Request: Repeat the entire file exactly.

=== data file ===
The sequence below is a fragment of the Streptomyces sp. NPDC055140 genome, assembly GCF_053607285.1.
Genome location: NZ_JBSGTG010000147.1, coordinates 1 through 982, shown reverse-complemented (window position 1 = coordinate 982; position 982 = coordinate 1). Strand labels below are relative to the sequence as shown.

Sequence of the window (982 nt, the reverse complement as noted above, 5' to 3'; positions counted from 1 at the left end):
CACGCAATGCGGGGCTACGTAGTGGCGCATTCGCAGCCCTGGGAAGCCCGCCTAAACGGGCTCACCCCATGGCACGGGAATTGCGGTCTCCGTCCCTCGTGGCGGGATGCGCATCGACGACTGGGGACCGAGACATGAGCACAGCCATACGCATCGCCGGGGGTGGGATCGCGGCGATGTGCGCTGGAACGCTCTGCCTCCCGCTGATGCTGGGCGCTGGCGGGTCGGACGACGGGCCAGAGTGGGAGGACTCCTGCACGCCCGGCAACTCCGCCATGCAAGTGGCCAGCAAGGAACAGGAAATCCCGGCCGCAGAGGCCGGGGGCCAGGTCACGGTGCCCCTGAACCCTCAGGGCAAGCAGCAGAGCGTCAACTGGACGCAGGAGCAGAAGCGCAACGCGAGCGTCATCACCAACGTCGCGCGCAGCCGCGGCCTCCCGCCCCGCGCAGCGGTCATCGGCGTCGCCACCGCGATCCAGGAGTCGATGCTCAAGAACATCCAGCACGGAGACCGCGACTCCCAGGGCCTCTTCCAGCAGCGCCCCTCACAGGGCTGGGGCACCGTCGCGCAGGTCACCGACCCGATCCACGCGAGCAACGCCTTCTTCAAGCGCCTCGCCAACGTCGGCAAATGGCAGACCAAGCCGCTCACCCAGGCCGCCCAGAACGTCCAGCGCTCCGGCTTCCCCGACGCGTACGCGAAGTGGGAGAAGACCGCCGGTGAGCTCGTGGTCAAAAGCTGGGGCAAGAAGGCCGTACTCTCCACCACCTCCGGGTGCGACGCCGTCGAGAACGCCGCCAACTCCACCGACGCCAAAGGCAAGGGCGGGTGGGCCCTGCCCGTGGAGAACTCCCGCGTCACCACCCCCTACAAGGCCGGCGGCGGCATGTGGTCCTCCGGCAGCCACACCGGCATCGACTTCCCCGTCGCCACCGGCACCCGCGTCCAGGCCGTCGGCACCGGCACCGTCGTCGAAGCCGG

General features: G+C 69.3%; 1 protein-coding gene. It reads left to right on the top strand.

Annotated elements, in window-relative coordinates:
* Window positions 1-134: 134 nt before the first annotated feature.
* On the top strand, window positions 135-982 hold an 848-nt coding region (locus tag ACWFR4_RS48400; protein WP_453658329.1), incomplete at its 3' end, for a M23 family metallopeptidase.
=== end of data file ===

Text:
The sequence below is a fragment of the Streptomyces sp. NPDC055140 genome, assembly GCF_053607285.1.
Genome location: NZ_JBSGTG010000147.1, coordinates 1 through 982, shown reverse-complemented (window position 1 = coordinate 982; position 982 = coordinate 1). Strand labels below are relative to the sequence as shown.

Sequence of the window (982 nt, the reverse complement as noted above, 5' to 3'; positions counted from 1 at the left end):
CACGCAATGCGGGGCTACGTAGTGGCGCATTCGCAGCCCTGGGAAGCCCGCCTAAACGGGCTCACCCCATGGCACGGGAATTGCGGTCTCCGTCCCTCGTGGCGGGATGCGCATCGACGACTGGGGACCGAGACATGAGCACAGCCATACGCATCGCCGGGGGTGGGATCGCGGCGATGTGCGCTGGAACGCTCTGCCTCCCGCTGATGCTGGGCGCTGGCGGGTCGGACGACGGGCCAGAGTGGGAGGACTCCTGCACGCCCGGCAACTCCGCCATGCAAGTGGCCAGCAAGGAACAGGAAATCCCGGCCGCAGAGGCCGGGGGCCAGGTCACGGTGCCCCTGAACCCTCAGGGCAAGCAGCAGAGCGTCAACTGGACGCAGGAGCAGAAGCGCAACGCGAGCGTCATCACCAACGTCGCGCGCAGCCGCGGCCTCCCGCCCCGCGCAGCGGTCATCGGCGTCGCCACCGCGATCCAGGAGTCGATGCTCAAGAACATCCAGCACGGAGACCGCGACTCCCAGGGCCTCTTCCAGCAGCGCCCCTCACAGGGCTGGGGCACCGTCGCGCAGGTCACCGACCCGATCCACGCGAGCAACGCCTTCTTCAAGCGCCTCGCCAACGTCGGCAAATGGCAGACCAAGCCGCTCACCCAGGCCGCCCAGAACGTCCAGCGCTCCGGCTTCCCCGACGCGTACGCGAAGTGGGAGAAGACCGCCGGTGAGCTCGTGGTCAAAAGCTGGGGCAAGAAGGCCGTACTCTCCACCACCTCCGGGTGCGACGCCGTCGAGAACGCCGCCAACTCCACCGACGCCAAAGGCAAGGGCGGGTGGGCCCTGCCCGTGGAGAACTCCCGCGTCACCACCCCCTACAAGGCCGGCGGCGGCATGTGGTCCTCCGGCAGCCACACCGGCATCGACTTCCCCGTCGCCACCGGCACCCGCGTCCAGGCCGTCGGCACCGGCACCGTCGTCGAAGCCGG

General features: G+C 69.3%; 1 protein-coding gene. It reads left to right on the top strand.

Annotated elements, in window-relative coordinates:
* Window positions 1-134: 134 nt before the first annotated feature.
* On the top strand, window positions 135-982 hold an 848-nt coding region (locus tag ACWFR4_RS48400; protein WP_453658329.1), incomplete at its 3' end, for a M23 family metallopeptidase.